This work investigates the teleconnection patterns over the North Pacific/North America sector and regional rainfall variability over the southwestern USA during boreal autumn, associated with two types of El Niño. These two types, called cold tongue (CT) and warm pool (WP) El Niños, have an opposing impact on atmospheric circulation over the eastern North Pacific. When CT El Niño occurs, a strong cyclonic anomaly tends to appear over the North Pacific, and the associated southwesterly winds bring unusually moist air and thereby enhance rainfall over the southwestern USA. However, during WP El Niño autumns, a tripolar anomaly develops over the North Pacific. The associated northerly and northeasterly winds transport unusually dry air to the southwestern USA causing a reduction in rainfall. In this region, the rainfall response to WP El Niño is similar to that of La Niña, but opposite to that of CT El Niño. Since the early 1990s, the WP El Niño event has occurred more frequently, while the CT El Niño events has become less. The La Niña events remain roughly unchanged in terms of the zonal location. Autumn rainfall deficits over the southwestern USA have also been more frequent after the 1990s. The El Niño regime change thus appears to contribute to a decadal difference in the regional autumn rainfall.
A typical Northeast China cold vortex (NCCV) that lasted for approximately 51 hours (from 0000 UTC 18 May to 0300 UTC 20 May, 2010) and produced several heavy rainfall events over Northeast China was successfully simulated using the Weather Research and Forecasting Model (WRF). Based on this successful simulation, the NCCV was analyzed in detail. Synoptic analyses revealed that the NCCV developed downward from the top and finally stretched to a maximum vertical extension of 900-200 hPa. The NCCV was colder than its surroundings in the middle-lower troposphere, whereas in the upper troposphere, it was warmer than its surroundings. There were significant warm and cold advections for the duration of the NCCV, favoring the enhancement of available potential energy (APE) and conducive to sustaining the vortex. The results of the quasi-Lagrange-form eddy flux circulation (EFC) and eddy kinetic energy (EKE) budget analyses indicate that different factors dominated the NCCV in various stages of its evolution. As for the EFC budget, the interactions between the NCCV and background circulations were more important than the interactions between the vortex and other synoptic systems; in contrast, for the EKE budget, the interactions between the NCCV and other synoptic perturbations were more important. The pattern of environmental circulations was very important to the NCCV because the vortex intensified as it moved from areas of low vorticity or EKE to areas with higher values. The baroclinic energy conversion was much greater than the barotropic energy conversion during the life cycle of the NCCV, implying that the NCCV was a typical baroclinic cyclone. Moreover, during the decaying stage, the attenuation of the NCCV appeared to be closely related to the frequency dispersion processes of the baroclinic Rossby wave.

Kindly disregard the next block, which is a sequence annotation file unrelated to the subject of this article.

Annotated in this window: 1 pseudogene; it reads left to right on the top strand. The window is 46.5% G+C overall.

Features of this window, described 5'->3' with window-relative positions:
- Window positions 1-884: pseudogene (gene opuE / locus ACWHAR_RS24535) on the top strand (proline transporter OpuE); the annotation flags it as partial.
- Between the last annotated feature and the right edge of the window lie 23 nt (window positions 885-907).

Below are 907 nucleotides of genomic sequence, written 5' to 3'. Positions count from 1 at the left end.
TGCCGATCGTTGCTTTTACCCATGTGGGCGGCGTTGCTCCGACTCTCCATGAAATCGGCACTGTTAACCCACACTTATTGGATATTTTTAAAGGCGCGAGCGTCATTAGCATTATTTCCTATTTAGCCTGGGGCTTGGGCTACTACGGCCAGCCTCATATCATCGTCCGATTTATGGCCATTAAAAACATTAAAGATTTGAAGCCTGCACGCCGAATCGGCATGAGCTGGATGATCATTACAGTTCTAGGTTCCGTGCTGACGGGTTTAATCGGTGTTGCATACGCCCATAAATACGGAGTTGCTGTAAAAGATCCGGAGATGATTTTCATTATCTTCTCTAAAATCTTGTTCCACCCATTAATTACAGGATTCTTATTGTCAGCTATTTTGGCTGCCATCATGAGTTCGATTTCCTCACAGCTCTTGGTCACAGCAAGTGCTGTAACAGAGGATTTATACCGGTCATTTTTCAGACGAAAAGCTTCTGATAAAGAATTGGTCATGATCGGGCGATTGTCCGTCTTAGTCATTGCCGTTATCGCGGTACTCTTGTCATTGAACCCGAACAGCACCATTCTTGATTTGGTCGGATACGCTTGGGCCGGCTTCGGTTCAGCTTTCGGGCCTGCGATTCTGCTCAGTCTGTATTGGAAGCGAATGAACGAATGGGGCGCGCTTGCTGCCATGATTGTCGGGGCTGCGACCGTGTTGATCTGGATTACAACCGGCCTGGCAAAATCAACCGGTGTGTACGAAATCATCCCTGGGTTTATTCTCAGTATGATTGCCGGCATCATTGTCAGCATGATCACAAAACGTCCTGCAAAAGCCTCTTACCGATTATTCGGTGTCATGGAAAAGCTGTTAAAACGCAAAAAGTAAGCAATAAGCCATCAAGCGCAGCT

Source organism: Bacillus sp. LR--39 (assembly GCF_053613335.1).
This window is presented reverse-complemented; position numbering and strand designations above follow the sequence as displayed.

In general, a change in the total cloud amount (TCA) affects the solar irradiance at the surface as a result of on-the-way reflection of solar radiation. The amount of global solar radiation (GSR) increased globally after c.a. 1990, and this increase resulted from a decreases in the TCA and an increases in atmospheric transparency. Here we present the TCA and GSR trends categorized by the TCA for 33 years in Japan (from 1974 through 2006) on the basis of simultaneous observation from 53 weather stations. These trends are calculated using data obtained on a daily basis. The results averaged across Japan show that both GSR and TCA are increasing at the rate of 2.2% and 1.5% per decade, respectively. In most of Japan (regions further north than Kyushu), a high GSR increase rate mostly appears with a large TCA. This fact cannot be accounted for by the increase in the atmospheric transparency alone. There are two possible causes for increases in GSR and TCA in Japan: a change in cloud appearance frequency against the solar zenith angle and a decrease in cloud optical thickness.